Deeper into the show are portraits of celebrities and prisoners painted by former inmate Fulton Leroy Washington (aka Mr Wash), who was pardoned by President Obama after being sentenced to life for a drug offence in the 1990s, and Kahlil Joseph’s ongoing two-channel video BLKNWS (or Black news), which draws on an array of sources and appears in different versions at public sites around town. This gives the Hammer two powerful and inescapable soundtracks that play as you walk around: the BLKNWS audio (which spills out of an open gallery) and Holiday’s God’s Suicide audio (which unfortunately drowns out the audio of Aria Dean’s video installation nearby, showing a Black dancer trapped in a mirror-lined room).
An undercurrent of bodily and social anxiety runs through several works in the show, mainly by women artists. Vietnamese-American artist Diane Severin Nguyen has taken close-up photographs of weirdly luminous and viscous plants or animals (or maybe inanimate objects?) in a vivid red-and-green palette—the colours of nature bleeding. They resemble some of Marilyn Minter’s photographs in their raw, wounded, oozing creepiness. Nearby is Jill Mulleady’s powerful triptych of MacArthur Park, Someone left the cake out in the rain (2020). The first painting shows an oversized black bird swooping over park denizens, a sinuous composition that recalls Toulouse-Lautrec views of the so-called demi-monde.
The Zurich-born Christina Forrer has made a masterful tapestry in cotton, wool, linen and silk dramatising the push and pull of family relationships called Gebunden II (2020), from the German word that can mean bound, tied or married. With flat, folk art-inspired figures, the tapestry depicts one person gleefully pressing his elbow on the head of another, who forces a sharp tongue in the ear of another, who seems to restrain another—one of the best images I have ever seen of how family members get into your head and under your skin.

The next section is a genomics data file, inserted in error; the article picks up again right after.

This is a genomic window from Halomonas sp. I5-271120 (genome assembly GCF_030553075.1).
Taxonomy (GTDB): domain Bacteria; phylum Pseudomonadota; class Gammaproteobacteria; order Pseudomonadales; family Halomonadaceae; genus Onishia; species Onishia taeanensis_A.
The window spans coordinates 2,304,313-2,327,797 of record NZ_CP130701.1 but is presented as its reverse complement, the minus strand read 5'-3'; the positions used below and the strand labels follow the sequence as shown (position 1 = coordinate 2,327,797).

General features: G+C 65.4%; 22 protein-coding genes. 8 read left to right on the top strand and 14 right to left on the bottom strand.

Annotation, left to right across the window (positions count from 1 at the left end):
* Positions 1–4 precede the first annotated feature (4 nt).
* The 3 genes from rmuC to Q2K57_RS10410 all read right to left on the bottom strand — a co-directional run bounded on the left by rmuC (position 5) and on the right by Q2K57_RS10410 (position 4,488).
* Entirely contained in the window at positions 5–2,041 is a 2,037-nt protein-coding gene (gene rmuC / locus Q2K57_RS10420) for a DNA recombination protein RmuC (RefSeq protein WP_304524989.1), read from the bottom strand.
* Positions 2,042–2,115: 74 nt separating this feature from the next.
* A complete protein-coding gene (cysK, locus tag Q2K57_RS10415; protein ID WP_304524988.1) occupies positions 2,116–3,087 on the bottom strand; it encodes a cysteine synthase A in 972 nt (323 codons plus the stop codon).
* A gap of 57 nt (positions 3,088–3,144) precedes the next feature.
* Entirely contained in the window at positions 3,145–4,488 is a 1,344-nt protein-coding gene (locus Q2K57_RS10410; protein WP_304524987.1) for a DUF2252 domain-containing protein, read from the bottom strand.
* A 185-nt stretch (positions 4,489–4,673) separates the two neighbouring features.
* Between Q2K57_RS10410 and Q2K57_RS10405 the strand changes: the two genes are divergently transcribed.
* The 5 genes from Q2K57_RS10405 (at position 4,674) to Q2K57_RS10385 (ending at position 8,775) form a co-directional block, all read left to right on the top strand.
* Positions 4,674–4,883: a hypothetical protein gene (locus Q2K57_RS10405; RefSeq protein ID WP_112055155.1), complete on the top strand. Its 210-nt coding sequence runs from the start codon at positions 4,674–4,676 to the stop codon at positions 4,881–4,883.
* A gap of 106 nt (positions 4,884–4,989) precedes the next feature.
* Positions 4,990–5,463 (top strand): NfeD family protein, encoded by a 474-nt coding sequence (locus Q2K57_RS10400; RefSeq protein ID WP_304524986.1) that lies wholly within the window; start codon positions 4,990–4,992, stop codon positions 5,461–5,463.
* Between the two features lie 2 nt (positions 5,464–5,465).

The revelation of the show for me was the hallucinatory imagery of Düsseldorf-born painter Katja Seib. Her portrait of a pallid, yellow-haired woman sitting at a desk with blank paper and pen, while a drop of bright red blood falls from her fingertip as if she has been bitten by a snake from the jungle-themed wallpaper behind her, is enigmatic and unforgettable. In some canvases (she uses raw hessian), Seib identifies paint with blood. In others, she makes the connection between women making up their faces and her own work painting faces—lipstick being a rough slash of the artist’s brush. These hints of violence in the paintings read like anxiety made manifest, physical, visible.
Seib has large paintings at the Hammer and smaller canvases at the Huntington, which is fairly typical of how the show plays out across the two venues. But some artists put the Huntington’s permanent collection to interesting use, such as Buck Ellison situating one of his photographic portraits of New England, prep school-worthy white privilege alongside 18th-century American art and mahogany furniture.
The biggest surprise at the Huntington is Beyond Baroque (2020) by Sabrina Tarasoff, a walk-through haunted house that integrates artwork by Tony Oursler, Marnie Weber, Mike Kelley, Bob Flanagan, Sheree Rose and more. Zombies pop out of darkness, a BDSM video plays near a display of whips and angry graffiti such as “Bitches Get Stitches!” covers the walls. The project, really an exhibition within an exhibition, is a throwback to the 1980s aesthetic of the abject.
But right now, given the pandemic, this over-the-top horror show feels too on the nose. These days, a miniscule drop of blood in a painting and a tapestry about extreme family proximity feel terrifying enough.
• Made in LA 2020: A Version, Hammer Museum and Huntington Library, Art Museum and Botanical Gardens, Los Angeles, until 1 August